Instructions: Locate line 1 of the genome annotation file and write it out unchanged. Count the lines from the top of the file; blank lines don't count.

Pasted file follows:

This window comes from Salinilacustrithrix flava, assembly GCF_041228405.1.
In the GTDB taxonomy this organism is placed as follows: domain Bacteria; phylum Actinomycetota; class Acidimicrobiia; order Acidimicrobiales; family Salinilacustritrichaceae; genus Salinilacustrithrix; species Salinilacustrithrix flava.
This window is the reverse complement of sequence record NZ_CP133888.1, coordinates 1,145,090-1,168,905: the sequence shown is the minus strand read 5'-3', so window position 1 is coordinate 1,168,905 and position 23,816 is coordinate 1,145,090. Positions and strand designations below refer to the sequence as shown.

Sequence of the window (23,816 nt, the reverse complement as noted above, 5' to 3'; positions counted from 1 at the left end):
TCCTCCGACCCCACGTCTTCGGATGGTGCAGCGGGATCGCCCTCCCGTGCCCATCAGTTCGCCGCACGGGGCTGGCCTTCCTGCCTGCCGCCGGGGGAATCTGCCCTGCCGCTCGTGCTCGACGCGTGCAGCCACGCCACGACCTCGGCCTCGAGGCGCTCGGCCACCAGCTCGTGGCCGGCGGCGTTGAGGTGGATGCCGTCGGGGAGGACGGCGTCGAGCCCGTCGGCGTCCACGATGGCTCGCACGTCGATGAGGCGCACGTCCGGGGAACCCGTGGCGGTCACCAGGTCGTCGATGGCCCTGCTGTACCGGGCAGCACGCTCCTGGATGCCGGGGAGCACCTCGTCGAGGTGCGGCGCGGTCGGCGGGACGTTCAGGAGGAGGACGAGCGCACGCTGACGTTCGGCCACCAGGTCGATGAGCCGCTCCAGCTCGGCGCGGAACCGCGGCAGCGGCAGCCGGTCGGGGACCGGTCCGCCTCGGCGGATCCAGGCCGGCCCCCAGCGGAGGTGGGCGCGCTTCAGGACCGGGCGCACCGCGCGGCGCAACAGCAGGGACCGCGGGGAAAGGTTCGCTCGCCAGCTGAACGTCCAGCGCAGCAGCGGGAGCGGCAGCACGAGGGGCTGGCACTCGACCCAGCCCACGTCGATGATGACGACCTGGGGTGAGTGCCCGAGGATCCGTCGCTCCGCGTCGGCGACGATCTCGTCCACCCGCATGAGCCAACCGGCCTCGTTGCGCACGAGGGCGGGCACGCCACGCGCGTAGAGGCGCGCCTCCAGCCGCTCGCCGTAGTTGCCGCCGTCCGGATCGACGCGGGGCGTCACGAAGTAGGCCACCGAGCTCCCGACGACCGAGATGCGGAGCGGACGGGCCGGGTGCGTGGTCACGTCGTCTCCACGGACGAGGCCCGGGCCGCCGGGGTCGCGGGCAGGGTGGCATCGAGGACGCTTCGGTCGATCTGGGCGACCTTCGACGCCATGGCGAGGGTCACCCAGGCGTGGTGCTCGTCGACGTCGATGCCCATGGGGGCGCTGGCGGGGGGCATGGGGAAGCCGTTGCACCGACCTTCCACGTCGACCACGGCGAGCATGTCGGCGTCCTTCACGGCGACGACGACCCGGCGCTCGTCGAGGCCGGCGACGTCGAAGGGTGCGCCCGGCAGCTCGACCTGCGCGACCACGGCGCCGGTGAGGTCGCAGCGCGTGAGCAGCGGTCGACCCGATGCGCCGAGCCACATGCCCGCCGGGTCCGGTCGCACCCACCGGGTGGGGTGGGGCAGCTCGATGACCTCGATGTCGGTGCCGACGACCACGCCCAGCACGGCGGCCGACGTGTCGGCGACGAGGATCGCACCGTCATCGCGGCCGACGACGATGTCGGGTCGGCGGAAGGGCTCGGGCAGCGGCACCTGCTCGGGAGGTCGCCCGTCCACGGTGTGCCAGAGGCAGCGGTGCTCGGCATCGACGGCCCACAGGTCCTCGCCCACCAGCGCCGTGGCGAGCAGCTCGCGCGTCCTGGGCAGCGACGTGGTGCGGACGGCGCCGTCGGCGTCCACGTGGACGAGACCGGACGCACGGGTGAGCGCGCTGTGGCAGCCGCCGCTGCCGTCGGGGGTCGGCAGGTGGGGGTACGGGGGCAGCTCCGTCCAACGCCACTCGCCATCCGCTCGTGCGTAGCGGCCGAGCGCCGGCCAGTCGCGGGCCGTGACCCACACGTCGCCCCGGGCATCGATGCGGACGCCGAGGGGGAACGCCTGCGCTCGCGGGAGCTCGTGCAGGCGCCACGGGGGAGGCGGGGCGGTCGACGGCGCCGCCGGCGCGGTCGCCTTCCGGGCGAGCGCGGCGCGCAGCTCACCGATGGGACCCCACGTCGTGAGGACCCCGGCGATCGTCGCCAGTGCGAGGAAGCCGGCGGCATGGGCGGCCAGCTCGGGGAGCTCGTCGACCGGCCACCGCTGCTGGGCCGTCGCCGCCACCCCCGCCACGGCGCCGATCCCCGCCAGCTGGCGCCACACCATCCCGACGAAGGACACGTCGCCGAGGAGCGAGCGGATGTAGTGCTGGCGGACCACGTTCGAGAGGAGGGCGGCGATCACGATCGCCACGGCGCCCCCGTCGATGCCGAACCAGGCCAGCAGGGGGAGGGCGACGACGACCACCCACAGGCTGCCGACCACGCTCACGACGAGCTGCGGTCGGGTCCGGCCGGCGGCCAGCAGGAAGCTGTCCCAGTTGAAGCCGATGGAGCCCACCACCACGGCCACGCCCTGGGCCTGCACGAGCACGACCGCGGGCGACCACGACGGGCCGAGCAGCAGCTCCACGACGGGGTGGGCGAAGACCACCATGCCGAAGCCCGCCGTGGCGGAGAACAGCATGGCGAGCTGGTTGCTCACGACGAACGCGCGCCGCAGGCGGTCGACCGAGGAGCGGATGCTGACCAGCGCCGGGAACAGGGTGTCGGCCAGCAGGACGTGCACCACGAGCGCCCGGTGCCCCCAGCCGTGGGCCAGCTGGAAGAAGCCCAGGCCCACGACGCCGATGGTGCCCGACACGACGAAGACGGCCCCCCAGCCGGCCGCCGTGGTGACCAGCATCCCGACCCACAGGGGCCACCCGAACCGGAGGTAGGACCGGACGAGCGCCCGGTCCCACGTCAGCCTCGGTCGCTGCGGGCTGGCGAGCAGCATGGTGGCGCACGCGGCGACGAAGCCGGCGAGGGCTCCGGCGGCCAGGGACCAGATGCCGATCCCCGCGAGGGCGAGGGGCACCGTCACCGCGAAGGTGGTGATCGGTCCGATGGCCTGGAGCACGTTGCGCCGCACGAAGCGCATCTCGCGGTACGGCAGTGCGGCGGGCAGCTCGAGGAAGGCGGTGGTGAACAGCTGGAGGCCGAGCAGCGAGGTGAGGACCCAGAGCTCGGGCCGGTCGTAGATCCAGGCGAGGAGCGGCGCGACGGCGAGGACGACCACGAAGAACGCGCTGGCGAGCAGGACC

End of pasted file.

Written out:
This window comes from Salinilacustrithrix flava, assembly GCF_041228405.1.